The race to build the first fleet of robot cars is heating up, but today it’s brainiac lawyers—not brainiac engineers—toiling in the pit. On Friday in a San Francisco district court, attorneys for Google self-driving car spinoff Waymo filed for a preliminary injunction against Uber. The Googlers’ message: You stole our tech, and now we will eat your face. Legally speaking.
Waymo initially filed its bombshell complaint against Uber last month, alleging that former Googler Anthony Levandowski made off with 14,000 confidential documents and trade secrets before founding his own company, Otto—a startup that Uber acquired for a reported $680 million just six months later. And now the design for Uber’s lidar, a crucial sensor that helps self-driving cars “see” around them, looks a lot like Waymo’s, the suit alleges. (Waymo reps say they saw the similarity in an email from a third party supplier both companies apparently share; the supplier was trying to email Uber and somehow a Waymo rep ended up in the cc: field. Never email.)
If you’re Waymo, it all adds up to trade secret theft, patent infringement, and an unfair competitive advantage. And the injunction says the company wants its tech back. “It’s a very bold move and a very confident move,” says Courtland Reichman, a lawyer with the firm McKool Smith who works on intellectual property cases.
According to the injunction, Waymo wants Judge William Alsup, who’s overseeing this case, to first compel Uber to hand over those 14,000 allegedly lifted documents. This will be the easiest get for Waymo, says Reichman, though Alsup may decide to keep them until the case is resolved. Second, Waymo lawyers want the judge to force Uber to stop using the circuit board and lidar sensor systems, given that the tech is the alleged product of stolen trade secrets. Third, they want the judge to temporarily prevent Uber from using any tech derived from Waymo’s patents, too.
For Waymo, the last two are the heaviest pulls—and the ones most likely to damage Uber’s self-driving efforts. “Google’s got a lot to prove there,” says Reichman. “They have to prove that [Levandowski] took these documents, that he wasn’t allowed to take them, that they were secret—and that they were used and referenced in making the circuit board.”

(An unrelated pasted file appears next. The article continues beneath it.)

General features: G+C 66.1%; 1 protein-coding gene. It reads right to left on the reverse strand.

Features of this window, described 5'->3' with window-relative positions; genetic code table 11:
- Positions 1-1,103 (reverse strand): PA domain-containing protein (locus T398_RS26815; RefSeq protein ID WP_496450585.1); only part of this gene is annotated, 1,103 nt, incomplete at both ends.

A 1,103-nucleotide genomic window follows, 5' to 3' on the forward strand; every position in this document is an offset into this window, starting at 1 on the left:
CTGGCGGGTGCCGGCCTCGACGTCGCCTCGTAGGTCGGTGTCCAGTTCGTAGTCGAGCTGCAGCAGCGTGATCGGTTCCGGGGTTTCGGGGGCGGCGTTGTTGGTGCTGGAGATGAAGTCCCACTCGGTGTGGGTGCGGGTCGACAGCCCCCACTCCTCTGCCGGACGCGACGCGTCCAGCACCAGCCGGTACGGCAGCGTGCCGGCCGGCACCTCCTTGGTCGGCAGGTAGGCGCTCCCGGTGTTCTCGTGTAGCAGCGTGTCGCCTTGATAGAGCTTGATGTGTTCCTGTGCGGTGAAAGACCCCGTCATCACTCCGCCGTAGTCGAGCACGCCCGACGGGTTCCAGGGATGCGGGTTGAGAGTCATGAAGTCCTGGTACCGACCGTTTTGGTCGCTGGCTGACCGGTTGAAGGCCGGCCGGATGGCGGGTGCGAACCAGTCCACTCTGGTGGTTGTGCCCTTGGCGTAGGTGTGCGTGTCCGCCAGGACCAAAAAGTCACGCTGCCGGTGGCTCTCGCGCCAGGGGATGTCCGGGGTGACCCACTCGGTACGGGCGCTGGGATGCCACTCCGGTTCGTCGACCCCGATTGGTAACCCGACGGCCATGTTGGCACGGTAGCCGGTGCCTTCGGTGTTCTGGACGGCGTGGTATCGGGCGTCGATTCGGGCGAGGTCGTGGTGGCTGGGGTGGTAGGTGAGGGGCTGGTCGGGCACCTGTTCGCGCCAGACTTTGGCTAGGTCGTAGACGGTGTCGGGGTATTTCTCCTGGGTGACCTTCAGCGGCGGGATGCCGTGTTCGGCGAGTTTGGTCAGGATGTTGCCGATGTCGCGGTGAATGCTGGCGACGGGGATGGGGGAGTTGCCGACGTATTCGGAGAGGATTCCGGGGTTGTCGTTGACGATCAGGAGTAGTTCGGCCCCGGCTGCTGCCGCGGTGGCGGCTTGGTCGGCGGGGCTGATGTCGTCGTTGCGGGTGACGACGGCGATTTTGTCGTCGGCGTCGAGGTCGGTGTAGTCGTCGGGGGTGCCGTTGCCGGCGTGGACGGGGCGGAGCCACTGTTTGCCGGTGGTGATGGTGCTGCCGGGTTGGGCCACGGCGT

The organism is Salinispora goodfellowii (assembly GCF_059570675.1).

If Waymo’s lawyers can convince the judge that all that happened, though, that would be way bad for Uber. “In many cases, the preliminary injunction effectively solves the case,” says John March, a trade secrets litigator with the firm Bailey Cavalieri. The legal bar to force a company like Uber to stop working with or on a project is high, so if a judge believes Waymo has cleared that, it’s likely to win its case. At that point, Uber may be better off settling.
Ripping lidar tech from Uber’s sad, bad-PR-besieged hands would be unfortunate for CEO Travis Kalanick and [insert new COO here]. It would not, however, spell immediate doom. “If the injunction is only for the lidar technology, Uber can continue to use off-the-shelf lidars like the Velodyne lidars they have on their vehicle roofs and continue to make progress on their self-driving efforts,” says Raj Rajkumar, who runs autonomous driving research at Carnegie Mellon University.
Much more doom-like for Uber would be proof that, as the complaint insinuates, Levandowski stole secrets with the intent of using them to form a company that Uber would buy—and Uber was in on the theft all along. The worst possible outcome for Uber would be loss at trial that a) forces them to fork over a multi-billion-dollar check to the Googley overlords and b) grants Waymo a permanent injunction, putting Uber’s self-driving efforts on pause until Waymo gains back its competitive advantage. That could be years.
And then there’s the less likely, but still possible option that the feds could charge someone involved with economic espionage. That could be years of prison time.
This matters because strategically, self-driving cars are Uber’s route to domination. Kalanick clearly thinks robot cars are do-or-die. “What would happen if we weren’t a part of that future? If we weren’t part of the autonomy thing?” he told Business Insider last year. “Then the future passes us by basically, in a very expeditious and efficient way.”
The preliminary injunction hearing is pegged for April 27, so stay tuned. Regardless of who wins, this skirmish shows that robot cars will have a messy birth. “There is going to be an IP war in this area,” says Bryan Reimer, who studies self-driving vehicles at MIT. “And this is the first of many.” Self-driving innovators won’t just have to solve an extra-hard problem—that is, getting vehicles to deal with the whole range of bizarre things that happen on the world’s roads. They’re going to have to do it without using each other’s ideas—or driving over each other’s toes.